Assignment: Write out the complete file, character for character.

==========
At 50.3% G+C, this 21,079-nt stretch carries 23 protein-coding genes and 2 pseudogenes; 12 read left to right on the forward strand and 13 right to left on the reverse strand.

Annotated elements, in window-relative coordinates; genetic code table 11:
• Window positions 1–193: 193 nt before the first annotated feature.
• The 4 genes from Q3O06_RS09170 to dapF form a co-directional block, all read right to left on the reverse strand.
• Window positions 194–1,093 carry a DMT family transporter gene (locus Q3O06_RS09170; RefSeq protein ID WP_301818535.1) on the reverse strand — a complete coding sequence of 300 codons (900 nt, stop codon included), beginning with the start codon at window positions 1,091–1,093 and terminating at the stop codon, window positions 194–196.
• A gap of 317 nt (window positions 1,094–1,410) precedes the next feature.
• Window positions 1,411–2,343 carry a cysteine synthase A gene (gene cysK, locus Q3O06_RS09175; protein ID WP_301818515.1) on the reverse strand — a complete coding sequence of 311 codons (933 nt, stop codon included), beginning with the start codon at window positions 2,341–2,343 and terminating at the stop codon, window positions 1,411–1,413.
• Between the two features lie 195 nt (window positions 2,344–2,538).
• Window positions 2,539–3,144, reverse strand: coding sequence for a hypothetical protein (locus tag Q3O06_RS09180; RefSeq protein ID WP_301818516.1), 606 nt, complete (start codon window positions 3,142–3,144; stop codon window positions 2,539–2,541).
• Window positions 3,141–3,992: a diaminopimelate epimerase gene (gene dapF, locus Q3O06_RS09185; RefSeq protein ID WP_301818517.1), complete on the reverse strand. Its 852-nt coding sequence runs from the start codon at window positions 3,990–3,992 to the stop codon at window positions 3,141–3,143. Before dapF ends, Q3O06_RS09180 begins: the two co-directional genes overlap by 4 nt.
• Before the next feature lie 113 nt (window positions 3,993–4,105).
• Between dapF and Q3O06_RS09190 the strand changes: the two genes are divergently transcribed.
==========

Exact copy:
At 50.3% G+C, this 21,079-nt stretch carries 23 protein-coding genes and 2 pseudogenes; 12 read left to right on the forward strand and 13 right to left on the reverse strand.

Annotated elements, in window-relative coordinates; genetic code table 11:
• Window positions 1–193: 193 nt before the first annotated feature.
• The 4 genes from Q3O06_RS09170 to dapF form a co-directional block, all read right to left on the reverse strand.
• Window positions 194–1,093 carry a DMT family transporter gene (locus Q3O06_RS09170; RefSeq protein ID WP_301818535.1) on the reverse strand — a complete coding sequence of 300 codons (900 nt, stop codon included), beginning with the start codon at window positions 1,091–1,093 and terminating at the stop codon, window positions 194–196.
• A gap of 317 nt (window positions 1,094–1,410) precedes the next feature.
• Window positions 1,411–2,343 carry a cysteine synthase A gene (gene cysK, locus Q3O06_RS09175; protein ID WP_301818515.1) on the reverse strand — a complete coding sequence of 311 codons (933 nt, stop codon included), beginning with the start codon at window positions 2,341–2,343 and terminating at the stop codon, window positions 1,411–1,413.
• Between the two features lie 195 nt (window positions 2,344–2,538).
• Window positions 2,539–3,144, reverse strand: coding sequence for a hypothetical protein (locus tag Q3O06_RS09180; RefSeq protein ID WP_301818516.1), 606 nt, complete (start codon window positions 3,142–3,144; stop codon window positions 2,539–2,541).
• Window positions 3,141–3,992: a diaminopimelate epimerase gene (gene dapF, locus Q3O06_RS09185; RefSeq protein ID WP_301818517.1), complete on the reverse strand. Its 852-nt coding sequence runs from the start codon at window positions 3,990–3,992 to the stop codon at window positions 3,141–3,143. Before dapF ends, Q3O06_RS09180 begins: the two co-directional genes overlap by 4 nt.
• Before the next feature lie 113 nt (window positions 3,993–4,105).
• Between dapF and Q3O06_RS09190 the strand changes: the two genes are divergently transcribed.